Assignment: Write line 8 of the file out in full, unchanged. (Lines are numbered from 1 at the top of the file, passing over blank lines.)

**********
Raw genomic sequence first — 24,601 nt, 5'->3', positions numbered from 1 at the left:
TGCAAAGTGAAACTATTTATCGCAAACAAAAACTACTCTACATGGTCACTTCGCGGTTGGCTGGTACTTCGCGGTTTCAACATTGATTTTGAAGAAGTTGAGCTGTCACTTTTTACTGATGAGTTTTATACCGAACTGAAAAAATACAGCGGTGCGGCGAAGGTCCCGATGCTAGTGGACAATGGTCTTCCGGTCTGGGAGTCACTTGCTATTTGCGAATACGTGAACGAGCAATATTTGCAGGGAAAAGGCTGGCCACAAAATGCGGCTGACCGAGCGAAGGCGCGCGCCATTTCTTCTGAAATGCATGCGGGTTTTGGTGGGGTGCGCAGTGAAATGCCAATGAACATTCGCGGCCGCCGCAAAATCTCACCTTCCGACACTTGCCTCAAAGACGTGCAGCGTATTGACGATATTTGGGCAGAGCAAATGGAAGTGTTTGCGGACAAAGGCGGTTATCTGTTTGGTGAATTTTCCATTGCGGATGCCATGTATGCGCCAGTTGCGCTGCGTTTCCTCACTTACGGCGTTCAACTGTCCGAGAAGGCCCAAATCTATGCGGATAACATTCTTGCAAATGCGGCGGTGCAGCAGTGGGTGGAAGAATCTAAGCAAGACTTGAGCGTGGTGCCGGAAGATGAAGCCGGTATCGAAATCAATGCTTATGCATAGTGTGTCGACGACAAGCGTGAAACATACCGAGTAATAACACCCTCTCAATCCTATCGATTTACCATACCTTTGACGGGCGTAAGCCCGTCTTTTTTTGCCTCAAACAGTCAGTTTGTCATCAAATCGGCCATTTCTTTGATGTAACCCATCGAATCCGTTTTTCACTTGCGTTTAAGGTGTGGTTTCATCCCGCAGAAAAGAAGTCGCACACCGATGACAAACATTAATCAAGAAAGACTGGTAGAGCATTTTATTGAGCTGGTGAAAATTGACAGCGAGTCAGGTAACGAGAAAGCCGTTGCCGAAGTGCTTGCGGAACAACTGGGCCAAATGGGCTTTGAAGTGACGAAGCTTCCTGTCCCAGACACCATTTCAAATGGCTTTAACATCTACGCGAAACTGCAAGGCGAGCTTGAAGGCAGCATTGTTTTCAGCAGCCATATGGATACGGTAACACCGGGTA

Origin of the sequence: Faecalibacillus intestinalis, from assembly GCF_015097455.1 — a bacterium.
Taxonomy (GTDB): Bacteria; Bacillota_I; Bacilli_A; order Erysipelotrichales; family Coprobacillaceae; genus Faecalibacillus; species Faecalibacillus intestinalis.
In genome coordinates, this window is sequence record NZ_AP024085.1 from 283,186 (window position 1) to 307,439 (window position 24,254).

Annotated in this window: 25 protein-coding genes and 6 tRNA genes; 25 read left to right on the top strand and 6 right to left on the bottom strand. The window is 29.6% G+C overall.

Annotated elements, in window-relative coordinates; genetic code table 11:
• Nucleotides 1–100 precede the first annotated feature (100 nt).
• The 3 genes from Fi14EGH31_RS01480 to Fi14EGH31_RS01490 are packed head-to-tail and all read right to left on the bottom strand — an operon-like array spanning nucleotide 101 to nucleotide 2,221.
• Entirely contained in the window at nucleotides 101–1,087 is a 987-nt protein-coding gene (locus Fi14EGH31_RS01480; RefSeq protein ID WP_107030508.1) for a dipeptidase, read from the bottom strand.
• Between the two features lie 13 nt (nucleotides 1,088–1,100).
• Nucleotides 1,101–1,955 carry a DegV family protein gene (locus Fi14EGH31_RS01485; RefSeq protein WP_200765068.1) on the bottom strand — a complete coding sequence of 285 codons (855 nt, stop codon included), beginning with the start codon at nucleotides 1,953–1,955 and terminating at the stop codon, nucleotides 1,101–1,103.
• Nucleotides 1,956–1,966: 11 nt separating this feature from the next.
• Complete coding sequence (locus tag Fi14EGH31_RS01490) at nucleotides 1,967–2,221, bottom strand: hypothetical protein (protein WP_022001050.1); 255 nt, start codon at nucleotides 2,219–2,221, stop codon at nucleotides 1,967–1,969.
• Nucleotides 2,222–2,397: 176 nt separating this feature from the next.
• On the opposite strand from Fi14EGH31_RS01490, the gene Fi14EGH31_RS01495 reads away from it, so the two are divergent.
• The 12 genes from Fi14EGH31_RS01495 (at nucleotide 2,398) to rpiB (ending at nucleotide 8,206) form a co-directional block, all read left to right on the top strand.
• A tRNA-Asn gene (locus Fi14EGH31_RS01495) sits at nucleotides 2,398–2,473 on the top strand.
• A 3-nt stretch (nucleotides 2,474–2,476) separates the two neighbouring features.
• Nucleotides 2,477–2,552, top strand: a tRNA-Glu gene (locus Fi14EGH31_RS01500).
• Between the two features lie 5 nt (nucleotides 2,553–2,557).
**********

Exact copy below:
• Nucleotides 1–100 precede the first annotated feature (100 nt).